Voluntourists, who are invariably equipped with ample spending money, generate an estimated $2 billion annual revenue for the Global South economy (Bandyopadhyay and Patil, 2017).  This can support local businesses and create employment opportunities. In addition, volunteers provide free labour for sustainable development projects (Hernandez-Maskivker, Lapointe and Aquino, 2018). On the other hand, by acting as free labourers, volunteers can decrease local employment, which can lead to host dependency on volunteers. Voluntourism can also place excessive demand on important resources like drinking water, energy and food, depriving locals of finite resources (Hernandez-Maskivker, Lapointe and Aquino, 2018).

Collaborating with volunteers facilitates cross‐cultural interactions that can foster mutual understanding and relationships between hosts and volunteers, and enable hosts to learn about other cultures whilst sharing their own (Hernandez-Maskivker et al., 2018 ; Wright, 2013). Conversely voluntourism may damage local culture as large influxes of volunteers can lead to the deterioration of sacred places, damage to fragile ecosystems and the introduction of harmful practices such as consumption of alcohol and drugs. Changes to employment opportunities can also weaken a destination’s economic autonomy by diminishing traditional economic activities.

Host communities face complex problems. Hernandez-Maskivker, Lapointe and Aquino (2018) argue that due to a lack of skills and knowledge, volunteers can only help with superficial issues thereby limiting their contributions to host communities. Many organisations do not require volunteers to have skills specific to the work they travel to perform, often resulting in poor quality labour. For example, the continuous turnover of short-term, untrained volunteers teaching in schools can lead to a loss of structure and direction of education (Wright, 2013). It could be argued therefore that volunteers are an overall hindrance and that resources would be better utilised supporting locals to carry out the tourists’ work.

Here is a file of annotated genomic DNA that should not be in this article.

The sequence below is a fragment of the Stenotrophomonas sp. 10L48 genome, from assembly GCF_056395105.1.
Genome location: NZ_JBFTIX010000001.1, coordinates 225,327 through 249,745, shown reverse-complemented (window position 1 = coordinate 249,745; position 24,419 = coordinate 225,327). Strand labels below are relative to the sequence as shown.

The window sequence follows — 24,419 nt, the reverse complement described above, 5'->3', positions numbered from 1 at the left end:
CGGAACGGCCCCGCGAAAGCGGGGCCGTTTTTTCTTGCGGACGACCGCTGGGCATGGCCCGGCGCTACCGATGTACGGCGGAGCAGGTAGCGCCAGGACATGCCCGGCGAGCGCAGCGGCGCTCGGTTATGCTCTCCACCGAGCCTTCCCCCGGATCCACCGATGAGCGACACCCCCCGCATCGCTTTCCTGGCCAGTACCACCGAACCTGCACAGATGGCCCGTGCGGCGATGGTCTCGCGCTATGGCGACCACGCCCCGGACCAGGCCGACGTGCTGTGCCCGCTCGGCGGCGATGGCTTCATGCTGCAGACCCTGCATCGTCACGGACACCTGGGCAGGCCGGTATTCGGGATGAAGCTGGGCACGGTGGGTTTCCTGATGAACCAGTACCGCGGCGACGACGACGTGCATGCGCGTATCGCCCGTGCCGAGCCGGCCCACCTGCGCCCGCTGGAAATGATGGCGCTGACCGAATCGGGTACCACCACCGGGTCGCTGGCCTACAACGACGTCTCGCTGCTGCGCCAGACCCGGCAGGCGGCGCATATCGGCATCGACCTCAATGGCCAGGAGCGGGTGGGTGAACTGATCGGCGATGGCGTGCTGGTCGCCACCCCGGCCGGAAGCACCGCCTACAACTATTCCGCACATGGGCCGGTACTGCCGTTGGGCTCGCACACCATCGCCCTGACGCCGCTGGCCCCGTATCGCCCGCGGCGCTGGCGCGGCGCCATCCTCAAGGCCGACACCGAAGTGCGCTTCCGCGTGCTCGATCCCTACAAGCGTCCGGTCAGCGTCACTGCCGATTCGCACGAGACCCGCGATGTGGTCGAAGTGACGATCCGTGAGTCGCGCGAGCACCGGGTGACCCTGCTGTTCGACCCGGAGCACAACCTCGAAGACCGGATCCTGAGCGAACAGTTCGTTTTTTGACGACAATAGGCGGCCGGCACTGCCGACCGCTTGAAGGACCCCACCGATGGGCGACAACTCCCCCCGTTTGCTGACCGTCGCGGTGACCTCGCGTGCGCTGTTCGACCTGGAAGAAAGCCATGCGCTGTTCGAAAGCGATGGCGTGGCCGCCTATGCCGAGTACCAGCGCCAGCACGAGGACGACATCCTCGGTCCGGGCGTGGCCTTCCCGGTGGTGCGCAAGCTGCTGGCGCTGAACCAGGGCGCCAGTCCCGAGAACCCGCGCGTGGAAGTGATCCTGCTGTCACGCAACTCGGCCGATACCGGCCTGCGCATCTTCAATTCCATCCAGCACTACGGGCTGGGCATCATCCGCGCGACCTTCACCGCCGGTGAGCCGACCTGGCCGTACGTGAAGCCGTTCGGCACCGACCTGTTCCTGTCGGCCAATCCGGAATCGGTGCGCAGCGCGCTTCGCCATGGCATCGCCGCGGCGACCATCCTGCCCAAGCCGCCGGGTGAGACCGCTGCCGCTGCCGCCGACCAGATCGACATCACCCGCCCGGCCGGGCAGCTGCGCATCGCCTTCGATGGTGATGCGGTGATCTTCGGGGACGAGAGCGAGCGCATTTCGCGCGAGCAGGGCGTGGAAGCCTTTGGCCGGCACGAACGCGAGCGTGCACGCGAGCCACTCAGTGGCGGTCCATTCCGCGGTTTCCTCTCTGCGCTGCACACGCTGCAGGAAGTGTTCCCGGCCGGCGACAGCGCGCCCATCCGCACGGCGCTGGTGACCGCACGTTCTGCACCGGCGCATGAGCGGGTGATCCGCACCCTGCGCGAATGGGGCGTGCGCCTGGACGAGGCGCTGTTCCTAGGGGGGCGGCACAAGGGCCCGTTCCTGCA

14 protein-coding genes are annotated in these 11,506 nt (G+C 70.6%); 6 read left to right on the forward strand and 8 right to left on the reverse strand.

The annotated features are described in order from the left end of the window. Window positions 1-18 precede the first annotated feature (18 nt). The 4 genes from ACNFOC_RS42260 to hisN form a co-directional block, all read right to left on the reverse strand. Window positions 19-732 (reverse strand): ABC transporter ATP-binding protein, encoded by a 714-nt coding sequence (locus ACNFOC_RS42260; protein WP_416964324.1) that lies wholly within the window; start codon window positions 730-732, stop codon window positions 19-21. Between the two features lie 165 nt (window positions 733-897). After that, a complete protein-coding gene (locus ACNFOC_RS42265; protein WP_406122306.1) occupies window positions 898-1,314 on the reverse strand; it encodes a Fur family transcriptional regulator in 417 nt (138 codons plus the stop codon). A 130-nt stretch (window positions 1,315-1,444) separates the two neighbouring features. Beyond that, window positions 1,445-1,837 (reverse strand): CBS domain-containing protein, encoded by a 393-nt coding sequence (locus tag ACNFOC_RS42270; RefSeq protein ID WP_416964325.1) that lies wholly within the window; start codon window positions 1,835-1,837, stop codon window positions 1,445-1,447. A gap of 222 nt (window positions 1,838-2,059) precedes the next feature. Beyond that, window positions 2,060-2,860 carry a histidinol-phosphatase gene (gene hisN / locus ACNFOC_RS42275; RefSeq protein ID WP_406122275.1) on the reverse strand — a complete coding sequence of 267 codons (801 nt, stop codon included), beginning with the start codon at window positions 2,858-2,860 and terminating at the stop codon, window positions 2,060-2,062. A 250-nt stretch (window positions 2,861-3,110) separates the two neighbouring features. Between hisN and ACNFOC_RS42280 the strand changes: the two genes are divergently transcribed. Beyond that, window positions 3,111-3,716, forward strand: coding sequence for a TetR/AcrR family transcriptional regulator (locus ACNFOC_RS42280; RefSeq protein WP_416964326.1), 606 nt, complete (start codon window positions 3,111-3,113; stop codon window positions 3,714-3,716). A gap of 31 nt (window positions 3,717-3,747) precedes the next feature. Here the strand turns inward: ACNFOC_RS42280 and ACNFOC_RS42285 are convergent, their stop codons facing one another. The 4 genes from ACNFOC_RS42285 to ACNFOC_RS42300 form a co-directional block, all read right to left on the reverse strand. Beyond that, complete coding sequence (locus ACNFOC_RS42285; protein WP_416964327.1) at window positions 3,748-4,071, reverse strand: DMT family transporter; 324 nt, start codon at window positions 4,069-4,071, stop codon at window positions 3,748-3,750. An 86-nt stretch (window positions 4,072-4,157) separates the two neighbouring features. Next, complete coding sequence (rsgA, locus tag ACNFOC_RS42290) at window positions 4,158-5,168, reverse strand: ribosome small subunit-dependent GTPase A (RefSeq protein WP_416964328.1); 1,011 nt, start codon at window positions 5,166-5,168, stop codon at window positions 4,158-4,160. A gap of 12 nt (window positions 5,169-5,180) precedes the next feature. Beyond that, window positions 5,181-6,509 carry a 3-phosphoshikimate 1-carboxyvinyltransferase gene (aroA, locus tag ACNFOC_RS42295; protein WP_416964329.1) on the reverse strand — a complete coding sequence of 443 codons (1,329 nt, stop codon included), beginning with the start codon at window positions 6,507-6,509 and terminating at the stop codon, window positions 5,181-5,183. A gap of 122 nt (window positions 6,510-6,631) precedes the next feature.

Likewise, reports of volunteer-run orphanages fuelling child trafficking and abuse introduce an increasingly concerning ‘dark side’ of voluntourism (Friends-International., 2018). Many volunteering agencies do not carry out safety checks on tourists, meaning unchecked volunteers could pose huge child protection risks (ReThink Orphanages, 2018b). Even well-meaning volunteers can negatively impact children’s psychosocial development being ill-equipped to meet the needs of children requiring specialized support and care. The constant turnover of short-stay volunteers creates a cycle of connection and abandonment for the children, leading to attachment disorders and low self-esteem (ReThink Orphanages, 2018b).  An estimated 80% of children in volunteer-run orphanages have at least one living parent and are frequently orphaned as a result of poverty rather than parental death. Profiting from volunteers encourages orphanages to ‘recruit’ children unnecessarily and reduces incentives to support families in poverty to care for children at home (ReThink Orphanages, 2018b).  

The benefits of voluntourism for volunteers are clear. The benefits to the host, however, are questionable, and accompanied with serious potential for harm. Tourists, seeing voluntourism as predominantly positive and altruistic, appear largely unaware of its more ambiguous impacts on host communities (Wright, 2013). Considering this, I will now discuss the origins of this discrepancy in perceived benefit of voluntourism.

The Industry

Voluntourism organizations specialize in recruiting mainly young, Global North tourists (Bandyopadhyay and Patil, 2017).  Quotes taken directly from Globe Aware’s website read ‘Come and fight poverty in India and enhance the lives of poverty-stricken children in ways that you can only begin to imagine’ and, even more shockingly ‘ Instead of going to a local spa with your girlfriends why not experience a fish pedicure in Cambodia …[and]… make an impact by assembling wheelchairs for landmine victims?’’ (Globe Aware 2019). These examples demonstrate how voluntourism organisations sell the idea of ‘saving the helpless’ to impressionable young people. By bombarding potential tourists with a ‘white saviour’ narrative, similar organisations, in addition to mainstream and social media, romanticise voluntourism and give an unrealistic, idealistic impression of its positive impact (Wright, 2013).